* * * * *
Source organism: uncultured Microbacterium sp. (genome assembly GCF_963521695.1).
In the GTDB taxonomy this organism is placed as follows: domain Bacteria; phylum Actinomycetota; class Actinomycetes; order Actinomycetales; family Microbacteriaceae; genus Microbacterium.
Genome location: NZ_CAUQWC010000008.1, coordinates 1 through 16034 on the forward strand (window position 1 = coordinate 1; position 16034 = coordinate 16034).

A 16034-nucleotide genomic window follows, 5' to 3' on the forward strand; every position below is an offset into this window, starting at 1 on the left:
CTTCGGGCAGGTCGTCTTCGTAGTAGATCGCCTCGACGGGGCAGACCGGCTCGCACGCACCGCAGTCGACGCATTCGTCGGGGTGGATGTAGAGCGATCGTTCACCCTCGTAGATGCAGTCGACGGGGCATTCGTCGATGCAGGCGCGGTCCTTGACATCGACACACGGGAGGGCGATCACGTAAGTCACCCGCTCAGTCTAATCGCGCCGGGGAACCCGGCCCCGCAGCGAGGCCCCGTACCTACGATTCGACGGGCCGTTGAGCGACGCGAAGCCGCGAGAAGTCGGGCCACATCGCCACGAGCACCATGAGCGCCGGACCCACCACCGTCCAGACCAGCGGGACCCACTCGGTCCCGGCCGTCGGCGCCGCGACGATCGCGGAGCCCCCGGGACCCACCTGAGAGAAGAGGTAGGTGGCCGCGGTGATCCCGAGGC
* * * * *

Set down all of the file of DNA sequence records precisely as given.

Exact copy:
Source organism: uncultured Microbacterium sp. (genome assembly GCF_963521695.1).
In the GTDB taxonomy this organism is placed as follows: domain Bacteria; phylum Actinomycetota; class Actinomycetes; order Actinomycetales; family Microbacteriaceae; genus Microbacterium.
Genome location: NZ_CAUQWC010000008.1, coordinates 1 through 16034 on the forward strand (window position 1 = coordinate 1; position 16034 = coordinate 16034).

A 16034-nucleotide genomic window follows, 5' to 3' on the forward strand; every position below is an offset into this window, starting at 1 on the left:
CTTCGGGCAGGTCGTCTTCGTAGTAGATCGCCTCGACGGGGCAGACCGGCTCGCACGCACCGCAGTCGACGCATTCGTCGGGGTGGATGTAGAGCGATCGTTCACCCTCGTAGATGCAGTCGACGGGGCATTCGTCGATGCAGGCGCGGTCCTTGACATCGACACACGGGAGGGCGATCACGTAAGTCACCCGCTCAGTCTAATCGCGCCGGGGAACCCGGCCCCGCAGCGAGGCCCCGTACCTACGATTCGACGGGCCGTTGAGCGACGCGAAGCCGCGAGAAGTCGGGCCACATCGCCACGAGCACCATGAGCGCCGGACCCACCACCGTCCAGACCAGCGGGACCCACTCGGTCCCGGCCGTCGGCGCCGCGACGATCGCGGAGCCCCCGGGACCCACCTGAGAGAAGAGGTAGGTGGCCGCGGTGATCCCGAGGC